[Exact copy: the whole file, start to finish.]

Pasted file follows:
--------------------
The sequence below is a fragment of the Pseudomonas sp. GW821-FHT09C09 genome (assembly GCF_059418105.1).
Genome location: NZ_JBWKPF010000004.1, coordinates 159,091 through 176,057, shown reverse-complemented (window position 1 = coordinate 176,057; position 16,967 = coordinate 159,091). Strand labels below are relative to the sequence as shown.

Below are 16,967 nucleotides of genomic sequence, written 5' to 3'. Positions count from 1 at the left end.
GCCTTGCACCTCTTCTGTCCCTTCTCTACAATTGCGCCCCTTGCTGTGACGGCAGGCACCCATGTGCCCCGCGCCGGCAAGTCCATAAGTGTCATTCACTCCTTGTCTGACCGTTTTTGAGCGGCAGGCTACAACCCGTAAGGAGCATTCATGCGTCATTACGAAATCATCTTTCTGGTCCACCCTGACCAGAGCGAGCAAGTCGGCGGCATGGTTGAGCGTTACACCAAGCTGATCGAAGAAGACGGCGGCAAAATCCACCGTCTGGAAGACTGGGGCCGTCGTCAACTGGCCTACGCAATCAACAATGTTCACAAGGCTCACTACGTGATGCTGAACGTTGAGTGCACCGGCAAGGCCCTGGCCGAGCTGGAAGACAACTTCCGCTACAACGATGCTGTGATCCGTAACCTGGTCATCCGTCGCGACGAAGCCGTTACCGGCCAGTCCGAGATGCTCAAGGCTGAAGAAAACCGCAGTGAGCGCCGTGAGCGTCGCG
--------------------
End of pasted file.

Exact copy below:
The sequence below is a fragment of the Pseudomonas sp. GW821-FHT09C09 genome (assembly GCF_059418105.1).
Genome location: NZ_JBWKPF010000004.1, coordinates 159,091 through 176,057, shown reverse-complemented (window position 1 = coordinate 176,057; position 16,967 = coordinate 159,091). Strand labels below are relative to the sequence as shown.

Below are 16,967 nucleotides of genomic sequence, written 5' to 3'. Positions count from 1 at the left end.
GCCTTGCACCTCTTCTGTCCCTTCTCTACAATTGCGCCCCTTGCTGTGACGGCAGGCACCCATGTGCCCCGCGCCGGCAAGTCCATAAGTGTCATTCACTCCTTGTCTGACCGTTTTTGAGCGGCAGGCTACAACCCGTAAGGAGCATTCATGCGTCATTACGAAATCATCTTTCTGGTCCACCCTGACCAGAGCGAGCAAGTCGGCGGCATGGTTGAGCGTTACACCAAGCTGATCGAAGAAGACGGCGGCAAAATCCACCGTCTGGAAGACTGGGGCCGTCGTCAACTGGCCTACGCAATCAACAATGTTCACAAGGCTCACTACGTGATGCTGAACGTTGAGTGCACCGGCAAGGCCCTGGCCGAGCTGGAAGACAACTTCCGCTACAACGATGCTGTGATCCGTAACCTGGTCATCCGTCGCGACGAAGCCGTTACCGGCCAGTCCGAGATGCTCAAGGCTGAAGAAAACCGCAGTGAGCGCCGTGAGCGTCGCG